We describe and analyze the bird community composition of the lacustrine water bodies of the seasonally flooded wetlands of the Mamirauá and Amanã Reserves, Amazonas, Brazil. Bird surveys were conducted in 54 water bodies within four water body systems aboard a speedboat, in July 2003, at the peak of the high water season. We recorded 2,823 individuals representing 79 bird species associated with aquatic environments, mostly resident; of these, 34 were aquatic (exclusively associated with aquatic environments), and 19 were primarily piscivorous. The aquatic bird communities of Mamirauá and Amanã comprise a few abundant species and a higher number of rare species. Seven species accounted for 71.7% of all 34 aquatic birds recorded. In general, the more elongated the water bodies, the lower the aquatic and piscivorous bird species richness, and the lower the bird abundance. Piscivorous bird abundance was not significantly related to water body shape. Matrices of bird species by water body were subjected to multivariate analysis using Principal Co-ordinate Analysis (PCoA). For the quantitative data (species abundance) and qualitative data (species presence/absence), the composition of the community of aquatic birds changed significantly among lacustrine water body systems, and was significantly affected by water body shape. The quantitative and qualitative composition of the piscivorous bird community did not change significantly among water body systems, and were not affected by water body shape. The numerical analyses revealed a remarkably different behavior of the communities of aquatic birds and piscivorous birds, the former changing significantly with lacustrine water body morphology and local geography (water body system), and the latter being relatively insensitive to variation in these parameters. Water body shape is one of the determinants of aquatic bird community composition in the seasonally flooded wetlands of this part of Amazonia.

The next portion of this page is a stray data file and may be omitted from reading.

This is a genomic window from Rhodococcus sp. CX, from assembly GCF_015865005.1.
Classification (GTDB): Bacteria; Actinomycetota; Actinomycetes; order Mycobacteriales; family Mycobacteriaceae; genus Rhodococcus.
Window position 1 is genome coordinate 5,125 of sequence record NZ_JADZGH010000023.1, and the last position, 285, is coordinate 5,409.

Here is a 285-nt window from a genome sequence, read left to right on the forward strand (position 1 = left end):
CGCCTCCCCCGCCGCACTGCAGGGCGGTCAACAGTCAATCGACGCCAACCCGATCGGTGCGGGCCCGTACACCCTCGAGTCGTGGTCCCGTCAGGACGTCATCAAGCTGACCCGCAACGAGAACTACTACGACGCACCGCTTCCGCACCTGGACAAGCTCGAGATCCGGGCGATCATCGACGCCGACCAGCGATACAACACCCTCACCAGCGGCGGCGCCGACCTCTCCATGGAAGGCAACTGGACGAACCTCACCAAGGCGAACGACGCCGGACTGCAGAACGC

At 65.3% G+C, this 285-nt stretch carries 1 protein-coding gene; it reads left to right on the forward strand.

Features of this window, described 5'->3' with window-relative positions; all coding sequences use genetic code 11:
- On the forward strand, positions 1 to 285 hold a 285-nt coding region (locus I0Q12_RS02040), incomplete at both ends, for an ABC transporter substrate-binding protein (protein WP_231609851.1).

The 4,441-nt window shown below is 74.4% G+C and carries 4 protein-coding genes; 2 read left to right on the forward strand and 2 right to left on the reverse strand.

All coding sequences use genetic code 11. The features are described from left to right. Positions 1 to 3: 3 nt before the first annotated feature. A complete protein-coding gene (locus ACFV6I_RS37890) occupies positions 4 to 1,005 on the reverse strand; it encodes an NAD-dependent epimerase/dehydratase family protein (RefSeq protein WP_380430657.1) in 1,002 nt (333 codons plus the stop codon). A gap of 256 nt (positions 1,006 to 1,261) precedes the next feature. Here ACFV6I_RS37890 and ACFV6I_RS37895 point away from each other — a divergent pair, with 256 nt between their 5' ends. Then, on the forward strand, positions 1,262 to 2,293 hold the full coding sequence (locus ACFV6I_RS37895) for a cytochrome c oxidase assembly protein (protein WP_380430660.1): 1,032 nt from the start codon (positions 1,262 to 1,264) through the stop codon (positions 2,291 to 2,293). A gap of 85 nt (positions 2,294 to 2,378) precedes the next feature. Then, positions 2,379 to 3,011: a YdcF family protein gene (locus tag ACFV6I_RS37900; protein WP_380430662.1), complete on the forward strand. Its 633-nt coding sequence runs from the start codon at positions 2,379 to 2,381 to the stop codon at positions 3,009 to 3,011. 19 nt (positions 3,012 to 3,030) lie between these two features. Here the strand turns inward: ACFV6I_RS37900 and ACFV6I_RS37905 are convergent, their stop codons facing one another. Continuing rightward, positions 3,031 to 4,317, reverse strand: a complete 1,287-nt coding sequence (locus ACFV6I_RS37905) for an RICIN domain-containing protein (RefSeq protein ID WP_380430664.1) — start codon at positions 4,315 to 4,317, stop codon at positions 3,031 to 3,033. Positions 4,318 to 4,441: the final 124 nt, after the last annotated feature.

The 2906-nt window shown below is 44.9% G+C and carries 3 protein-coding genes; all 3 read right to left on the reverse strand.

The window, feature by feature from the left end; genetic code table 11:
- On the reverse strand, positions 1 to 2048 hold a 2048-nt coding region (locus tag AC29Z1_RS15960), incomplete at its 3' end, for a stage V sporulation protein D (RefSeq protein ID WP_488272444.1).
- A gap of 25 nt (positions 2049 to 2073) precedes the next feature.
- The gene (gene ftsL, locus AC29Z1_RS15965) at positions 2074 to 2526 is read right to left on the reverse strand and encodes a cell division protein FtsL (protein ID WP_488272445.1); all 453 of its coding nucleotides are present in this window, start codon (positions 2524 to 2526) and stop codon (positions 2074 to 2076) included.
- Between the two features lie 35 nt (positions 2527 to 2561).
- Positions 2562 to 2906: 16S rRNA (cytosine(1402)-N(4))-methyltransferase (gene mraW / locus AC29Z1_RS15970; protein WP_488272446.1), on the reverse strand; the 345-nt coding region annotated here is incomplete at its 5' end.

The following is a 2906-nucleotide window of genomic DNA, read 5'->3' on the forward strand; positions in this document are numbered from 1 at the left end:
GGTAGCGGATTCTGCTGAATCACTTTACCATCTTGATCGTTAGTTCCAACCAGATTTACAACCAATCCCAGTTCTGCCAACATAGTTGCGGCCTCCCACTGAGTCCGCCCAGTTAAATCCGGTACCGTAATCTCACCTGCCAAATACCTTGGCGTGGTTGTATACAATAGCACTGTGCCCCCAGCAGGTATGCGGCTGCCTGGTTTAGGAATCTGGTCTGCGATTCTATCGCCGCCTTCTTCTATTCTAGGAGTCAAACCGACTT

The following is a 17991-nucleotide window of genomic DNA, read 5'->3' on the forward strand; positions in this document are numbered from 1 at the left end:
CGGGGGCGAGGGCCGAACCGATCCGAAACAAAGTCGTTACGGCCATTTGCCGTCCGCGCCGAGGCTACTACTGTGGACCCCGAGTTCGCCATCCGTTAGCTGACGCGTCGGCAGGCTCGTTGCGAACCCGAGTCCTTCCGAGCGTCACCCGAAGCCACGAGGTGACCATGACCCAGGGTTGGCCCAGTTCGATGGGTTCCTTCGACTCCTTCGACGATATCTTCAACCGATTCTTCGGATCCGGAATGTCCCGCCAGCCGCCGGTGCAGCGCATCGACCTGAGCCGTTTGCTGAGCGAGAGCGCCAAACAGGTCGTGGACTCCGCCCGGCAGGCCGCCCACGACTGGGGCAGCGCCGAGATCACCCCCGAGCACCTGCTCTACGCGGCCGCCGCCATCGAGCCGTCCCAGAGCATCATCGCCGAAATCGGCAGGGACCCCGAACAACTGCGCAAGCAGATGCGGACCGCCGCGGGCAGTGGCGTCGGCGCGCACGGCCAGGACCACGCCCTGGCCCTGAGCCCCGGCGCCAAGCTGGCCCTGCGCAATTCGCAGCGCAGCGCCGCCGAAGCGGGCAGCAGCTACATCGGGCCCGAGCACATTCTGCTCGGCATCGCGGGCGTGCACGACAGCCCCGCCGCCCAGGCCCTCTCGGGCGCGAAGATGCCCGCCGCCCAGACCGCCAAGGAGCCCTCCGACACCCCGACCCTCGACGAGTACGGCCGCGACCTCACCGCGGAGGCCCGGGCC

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Vol. 30 • No. 4